Managed futures (CTAs) are non-correlated to equities and tend to be negatively correlated in times ...
How Managed Futures Offer Some Compelling Alternatives for Portfolios
11/09/2018 4:41 pm EST
Among those who believe we have shifted into a new political and economic cycle, there is a growing chorus of voices who say the 10-year bull run in equities is heading toward a new direction as well, writes Nell Sloane Friday.
As such, investors are looking for investments to protect and enhance returns when this cycle ends.
For various investors - from individuals to family offices to large institutions - integrating flexible and durable strategies found in managed futures funds is now on the minds of more investors.
Let’s first take a look at the market conditions that are starting to indicate that the bulls may be getting tired. For starters, the Federal Reserve’s recent moves to bump up rates to 2.25% looks to be part of a continuation of tightening on monetary policy.
The issue for economists and traders is that will affect various asset class prices. Even with rising rates, there’s also not much room for the Fed to move these days, with interest rates still near historic lows.
There is also the issue of the U.S. debt, now topping $15.3 trillion. Some wonder when that number begins to catch up with the market. The interest owed on that is forecast to triple in the coming decade to nearly $1 trillion per year, according to the Congressional Budget Office.
Countering that is an economy that continues to grow, employment and consumer spending figures that are strong and solid corporate earnings.
Of course, there is no telling when the bull market will end or just how severe the next downturn will be.
So what to do about it? For more portfolios, the key is true diversification. What that means is investors are seeking investments that can go short fairly easily when markets turn. They also are looking for liquid markets that allow for efficient trading, such as the listed derivatives markets. And they are looking for investments that enable notionalized trading - which allows investors to put up a percentage of cash that still meets the minimum cash investment. Managed futures funds can do just that.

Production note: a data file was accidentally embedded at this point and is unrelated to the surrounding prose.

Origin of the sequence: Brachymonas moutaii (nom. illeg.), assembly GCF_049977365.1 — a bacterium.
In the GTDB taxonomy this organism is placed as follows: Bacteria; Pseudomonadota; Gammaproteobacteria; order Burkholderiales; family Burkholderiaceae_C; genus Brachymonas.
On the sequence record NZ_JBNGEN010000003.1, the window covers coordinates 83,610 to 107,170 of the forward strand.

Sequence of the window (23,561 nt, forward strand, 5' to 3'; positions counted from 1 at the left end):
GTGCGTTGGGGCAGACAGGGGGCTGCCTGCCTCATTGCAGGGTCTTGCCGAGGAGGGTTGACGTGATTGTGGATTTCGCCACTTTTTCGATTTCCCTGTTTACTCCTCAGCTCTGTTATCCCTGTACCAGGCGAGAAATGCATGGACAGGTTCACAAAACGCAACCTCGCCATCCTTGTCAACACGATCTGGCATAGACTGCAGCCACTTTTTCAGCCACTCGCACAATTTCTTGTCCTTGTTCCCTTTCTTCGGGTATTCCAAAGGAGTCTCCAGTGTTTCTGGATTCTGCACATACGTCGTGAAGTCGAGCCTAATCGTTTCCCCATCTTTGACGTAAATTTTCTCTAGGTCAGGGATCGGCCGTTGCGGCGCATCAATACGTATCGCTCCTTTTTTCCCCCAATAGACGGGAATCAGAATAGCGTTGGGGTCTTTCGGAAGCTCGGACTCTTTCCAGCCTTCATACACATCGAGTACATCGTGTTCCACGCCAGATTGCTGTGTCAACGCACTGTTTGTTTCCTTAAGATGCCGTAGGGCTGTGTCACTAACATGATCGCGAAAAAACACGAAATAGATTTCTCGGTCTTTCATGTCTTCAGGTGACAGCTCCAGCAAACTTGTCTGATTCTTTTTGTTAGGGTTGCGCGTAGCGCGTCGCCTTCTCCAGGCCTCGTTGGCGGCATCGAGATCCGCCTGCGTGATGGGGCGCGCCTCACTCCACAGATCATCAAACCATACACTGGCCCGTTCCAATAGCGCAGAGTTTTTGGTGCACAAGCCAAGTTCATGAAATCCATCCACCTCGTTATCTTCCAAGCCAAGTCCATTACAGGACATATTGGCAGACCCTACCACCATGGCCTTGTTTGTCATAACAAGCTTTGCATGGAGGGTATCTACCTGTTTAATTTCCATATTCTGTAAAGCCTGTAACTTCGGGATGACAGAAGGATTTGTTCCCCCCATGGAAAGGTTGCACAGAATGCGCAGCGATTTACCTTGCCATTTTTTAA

Finally, managed futures fall under favorable tax treatment, sometimes called the 60/40 tax treatment. Specifically, it is IRS Section 1256 that allows 60% of a gain or loss to be considered “long-term” and 40% as “short-term” regardless of how long you hold the trade. That is a more favorable treatment than other asset classes. (Capital Trading Group, LLLP and its affiliates do not provide tax, legal or accounting advice. You should consult your own tax, legal and accounting advisors before engaging in any transaction.)
Given all of that, what might investors look for in the coming months and years?
For one thing, managed futures boast a number of trading styles, methods and focus on various asset classes. Some are focused on options strategies in the futures markets. Others are trend-following systems that can be done by algorithm or perhaps as a discretionary fund run by a human trader. Along with a diversity of trading styles and strategies, managed futures delve into a variety of asset classes.
There are some market sectors and asset classes that are not correlated with stock markets. As such, they can serve as a shock absorber for portfolios when the markets turn. Some may offer capital preservation but for most investors, such managers are looking liquid asset classes that profit when traditional stock markets are falling. This may ultimately offset equity and bond losses, or it can enhance a defensively postured portfolio as well.
The next market cycle has not occurred. But by most accounts, it's on its way. This could be the best time to get into position for the next cycle that comes our way. Diversifying a portfolio doesn't necessarily translate into leaving stocks and going into another asset class.
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